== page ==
Customer satisfaction is an integral part of a successful business; however, while most businesses focus their efforts on external customers, there are also real benefits to be gained by improving the satisfaction of internal customers. Here we’ll look at why it’s important to establish an equilibrium that benefits both internal and external customers.
What’s the difference between internal and external customers?
Essentially, external customers are the consumers that buy your products and services. They are customers in the traditional sense of the word. Internal customers are the stakeholders in your business, employees and partners who, rather than buying things from you, still need you to deliver services to them in order for them to carry out their work effectively.
The importance of customer satisfaction for external customers
While customer satisfaction has always been important, that importance has grown significantly with the internet. Today’s online consumers frequently seek social proof about a company or product before they choose to give it their custom and will look at reviews, ratings, social media comments and more in order to come to a decision.
How good those ratings and reviews are, of course, is directly related to customer satisfaction. If products are of bad quality, delivery is late, customer service is shoddy, the website too slow, etc., customer satisfaction will be poor and this will be reflected in what people have to say. As a consequence, the business at the receiving end will find it harder to attract new customers or keep hold of existing ones. This is why customer satisfaction is the predominant focus of most businesses – without customers, a company has no future. – Read more
The web hosting world is super fascinating. It gives you all kinds of options to get your site out on the web.
Hundreds of companies are already competing for your business, each offering several types of web hosting plans. Understandably, things can get very confusing very fast.
Every site has a web host, but you already know that. But what some of you may not know is that not every website is hosted the same way.
It’s why you need to educate yourself about the different types of web hosting. This knowledge will ultimately help you figure out the best option for your website.
In this guide, we’ll explain everything you need to know about web hosting and its types. By the end of it, VPS, dedicated, and reseller hosting won’t just be ‘geek’ terms for you.
Ready? Let’s begin.
Why the Different Types of Web Hosting Are So Important
Before diving into the web hosting types, let’s familiarize ourselves with web hosting.
Websites are hosted on powerful pieces of hardware called servers that store the websites, along with their data. Every component of a particular website is kept on a server that’s accessible through your web host. Think files, text, videos, images… you get the drift.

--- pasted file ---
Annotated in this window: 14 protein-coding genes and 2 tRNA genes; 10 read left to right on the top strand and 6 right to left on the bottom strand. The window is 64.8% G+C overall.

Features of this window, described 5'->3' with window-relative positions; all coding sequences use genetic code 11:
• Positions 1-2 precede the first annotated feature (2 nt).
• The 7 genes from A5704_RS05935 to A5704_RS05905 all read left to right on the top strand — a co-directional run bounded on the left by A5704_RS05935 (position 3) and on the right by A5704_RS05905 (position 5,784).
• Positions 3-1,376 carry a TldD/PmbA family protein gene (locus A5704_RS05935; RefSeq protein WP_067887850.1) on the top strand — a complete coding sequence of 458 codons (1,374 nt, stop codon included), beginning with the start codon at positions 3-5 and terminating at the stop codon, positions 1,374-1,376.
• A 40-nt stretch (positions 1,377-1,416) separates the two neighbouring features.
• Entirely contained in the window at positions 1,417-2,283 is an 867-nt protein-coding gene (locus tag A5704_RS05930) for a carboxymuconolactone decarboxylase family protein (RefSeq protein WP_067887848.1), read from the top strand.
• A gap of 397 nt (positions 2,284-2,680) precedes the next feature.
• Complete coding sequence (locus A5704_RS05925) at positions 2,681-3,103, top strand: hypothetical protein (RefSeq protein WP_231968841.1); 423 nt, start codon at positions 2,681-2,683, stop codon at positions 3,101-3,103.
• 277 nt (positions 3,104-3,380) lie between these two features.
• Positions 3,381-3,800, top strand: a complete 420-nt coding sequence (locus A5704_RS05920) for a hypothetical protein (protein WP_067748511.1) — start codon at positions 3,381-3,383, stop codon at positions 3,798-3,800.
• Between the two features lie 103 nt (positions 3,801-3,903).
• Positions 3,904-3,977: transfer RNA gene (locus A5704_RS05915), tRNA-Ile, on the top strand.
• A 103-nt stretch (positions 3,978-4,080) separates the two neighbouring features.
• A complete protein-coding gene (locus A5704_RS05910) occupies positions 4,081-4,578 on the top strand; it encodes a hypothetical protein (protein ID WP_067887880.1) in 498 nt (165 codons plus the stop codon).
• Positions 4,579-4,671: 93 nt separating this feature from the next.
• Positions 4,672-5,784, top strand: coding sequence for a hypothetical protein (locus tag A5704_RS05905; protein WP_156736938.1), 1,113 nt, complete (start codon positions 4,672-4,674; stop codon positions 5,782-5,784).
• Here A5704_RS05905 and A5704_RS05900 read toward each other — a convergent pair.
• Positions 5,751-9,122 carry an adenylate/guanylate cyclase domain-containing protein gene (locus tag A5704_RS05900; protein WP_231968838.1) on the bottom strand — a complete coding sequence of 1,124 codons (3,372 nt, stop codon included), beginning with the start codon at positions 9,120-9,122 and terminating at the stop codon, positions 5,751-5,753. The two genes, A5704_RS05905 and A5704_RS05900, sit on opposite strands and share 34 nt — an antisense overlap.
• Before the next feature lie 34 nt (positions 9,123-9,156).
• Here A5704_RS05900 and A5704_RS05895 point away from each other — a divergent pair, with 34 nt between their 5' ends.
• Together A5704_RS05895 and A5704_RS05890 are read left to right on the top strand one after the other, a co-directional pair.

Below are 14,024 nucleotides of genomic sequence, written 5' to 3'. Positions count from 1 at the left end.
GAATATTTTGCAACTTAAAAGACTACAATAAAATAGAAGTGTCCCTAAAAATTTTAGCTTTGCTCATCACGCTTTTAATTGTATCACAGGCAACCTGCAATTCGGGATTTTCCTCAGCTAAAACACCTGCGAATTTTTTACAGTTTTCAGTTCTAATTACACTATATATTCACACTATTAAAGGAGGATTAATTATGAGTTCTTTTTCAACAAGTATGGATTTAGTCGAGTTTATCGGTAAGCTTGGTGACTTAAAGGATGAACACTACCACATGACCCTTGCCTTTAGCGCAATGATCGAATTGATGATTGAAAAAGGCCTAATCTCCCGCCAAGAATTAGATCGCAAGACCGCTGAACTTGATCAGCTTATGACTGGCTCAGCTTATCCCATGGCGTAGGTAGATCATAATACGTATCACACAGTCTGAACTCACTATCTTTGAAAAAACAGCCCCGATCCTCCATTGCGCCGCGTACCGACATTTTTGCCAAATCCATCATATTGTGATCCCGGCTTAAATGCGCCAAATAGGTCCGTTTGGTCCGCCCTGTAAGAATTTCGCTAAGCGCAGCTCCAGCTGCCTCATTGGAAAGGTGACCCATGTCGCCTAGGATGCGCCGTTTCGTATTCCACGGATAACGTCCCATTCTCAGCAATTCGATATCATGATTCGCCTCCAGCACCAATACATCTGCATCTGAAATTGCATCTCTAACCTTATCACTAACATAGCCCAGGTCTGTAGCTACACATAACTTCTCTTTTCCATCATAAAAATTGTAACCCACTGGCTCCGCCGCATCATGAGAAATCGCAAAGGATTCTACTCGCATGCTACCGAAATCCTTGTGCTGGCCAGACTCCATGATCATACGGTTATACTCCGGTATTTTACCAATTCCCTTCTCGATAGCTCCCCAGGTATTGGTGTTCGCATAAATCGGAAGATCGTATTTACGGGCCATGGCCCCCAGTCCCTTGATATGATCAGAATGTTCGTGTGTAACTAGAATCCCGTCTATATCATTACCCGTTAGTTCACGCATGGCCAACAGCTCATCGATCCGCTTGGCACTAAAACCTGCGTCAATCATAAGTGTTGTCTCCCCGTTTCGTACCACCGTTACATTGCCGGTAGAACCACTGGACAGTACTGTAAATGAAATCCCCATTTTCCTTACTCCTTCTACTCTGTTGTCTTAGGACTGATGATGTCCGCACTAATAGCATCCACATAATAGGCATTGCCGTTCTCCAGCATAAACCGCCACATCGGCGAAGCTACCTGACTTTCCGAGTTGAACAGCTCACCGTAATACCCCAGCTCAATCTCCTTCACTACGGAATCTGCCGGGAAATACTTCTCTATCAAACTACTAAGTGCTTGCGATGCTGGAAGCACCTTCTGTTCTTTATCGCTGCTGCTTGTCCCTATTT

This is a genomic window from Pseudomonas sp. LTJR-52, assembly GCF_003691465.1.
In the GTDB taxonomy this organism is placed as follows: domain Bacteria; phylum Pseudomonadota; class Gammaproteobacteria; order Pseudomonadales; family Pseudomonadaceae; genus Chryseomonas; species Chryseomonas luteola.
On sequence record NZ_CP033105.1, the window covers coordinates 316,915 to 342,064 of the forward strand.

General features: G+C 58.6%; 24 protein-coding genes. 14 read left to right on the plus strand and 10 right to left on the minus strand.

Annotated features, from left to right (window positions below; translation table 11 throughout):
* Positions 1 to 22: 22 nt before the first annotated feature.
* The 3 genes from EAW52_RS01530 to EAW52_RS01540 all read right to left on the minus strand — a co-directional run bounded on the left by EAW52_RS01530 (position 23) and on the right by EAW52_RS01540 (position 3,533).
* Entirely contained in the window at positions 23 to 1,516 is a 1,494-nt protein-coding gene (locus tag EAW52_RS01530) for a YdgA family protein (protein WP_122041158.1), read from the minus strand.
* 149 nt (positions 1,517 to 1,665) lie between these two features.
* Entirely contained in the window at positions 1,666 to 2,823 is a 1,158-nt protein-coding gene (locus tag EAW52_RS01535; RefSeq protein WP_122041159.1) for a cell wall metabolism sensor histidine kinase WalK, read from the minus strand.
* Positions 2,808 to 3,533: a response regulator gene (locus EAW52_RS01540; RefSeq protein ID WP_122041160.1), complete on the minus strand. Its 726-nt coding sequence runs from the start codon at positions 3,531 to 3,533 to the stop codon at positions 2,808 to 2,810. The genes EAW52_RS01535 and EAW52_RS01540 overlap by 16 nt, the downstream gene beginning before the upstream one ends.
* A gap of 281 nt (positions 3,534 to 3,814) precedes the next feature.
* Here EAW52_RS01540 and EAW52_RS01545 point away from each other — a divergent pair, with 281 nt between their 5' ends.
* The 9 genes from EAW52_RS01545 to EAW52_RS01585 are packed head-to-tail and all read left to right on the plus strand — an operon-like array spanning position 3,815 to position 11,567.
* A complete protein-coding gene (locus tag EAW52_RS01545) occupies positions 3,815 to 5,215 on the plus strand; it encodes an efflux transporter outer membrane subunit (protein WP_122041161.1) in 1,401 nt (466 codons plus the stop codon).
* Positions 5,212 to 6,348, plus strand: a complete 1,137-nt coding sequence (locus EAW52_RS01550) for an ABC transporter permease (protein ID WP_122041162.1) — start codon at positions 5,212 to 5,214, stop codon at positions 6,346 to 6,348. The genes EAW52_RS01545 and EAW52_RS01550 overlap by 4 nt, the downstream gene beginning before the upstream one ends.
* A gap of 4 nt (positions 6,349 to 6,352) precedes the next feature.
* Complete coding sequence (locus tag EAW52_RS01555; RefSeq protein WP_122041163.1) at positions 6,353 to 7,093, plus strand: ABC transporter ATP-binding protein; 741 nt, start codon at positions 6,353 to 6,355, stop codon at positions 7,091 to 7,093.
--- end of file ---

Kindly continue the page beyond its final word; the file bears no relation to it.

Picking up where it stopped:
The servers are managed by different web hosting companies that provide the technology and server space for your website. It’s how visitors can reach your site and view your content.
The interesting thing here is that all servers are different. It’s why you have a variety of web hosting options.
While most guides cover the four main types of web hosting, we want you to get the full picture. That’s why we’ll be discussing all of the six different types of web hosting.
#1 Shared Web Hosting
Hailed as the perfect entry-level website hosting, shared hosting is when your website is stored on the same server as several other websites.
When you choose a shared hosting plan, all the domains share the same server resources, including RAM and CPU. Naturally, since all the resources are shared, this type of hosting is the cheapest, making them an excellent option for beginners or entry-level bloggers.
Think of shared hosting as living in a hostel. While you do get your personal space, you have to share resources like electricity, water, and the kitchen or living room with your roommates.
The only catch? Potential slow loading times and performance issues.
Continuing with our hostel example, you might get a little late for an interview if your roommate takes longer in the shower, right? Similarly, you can face performance issues with your website if another website on your server experiences a traffic spike. – Read more
If you’re a start-up attempting to launch your business, there will no doubt be a lot on you plate to prepare and consider. Even if you are already established and are in a position to further grow your business online, how do you go about deciding what type of hosting is going to be best suited?
No matter what type of company or organisation you run or work for, having an online presence is vital in this day and age, and for those who don’t have the IT expertise, it can be costly or tricky to know which option to choose.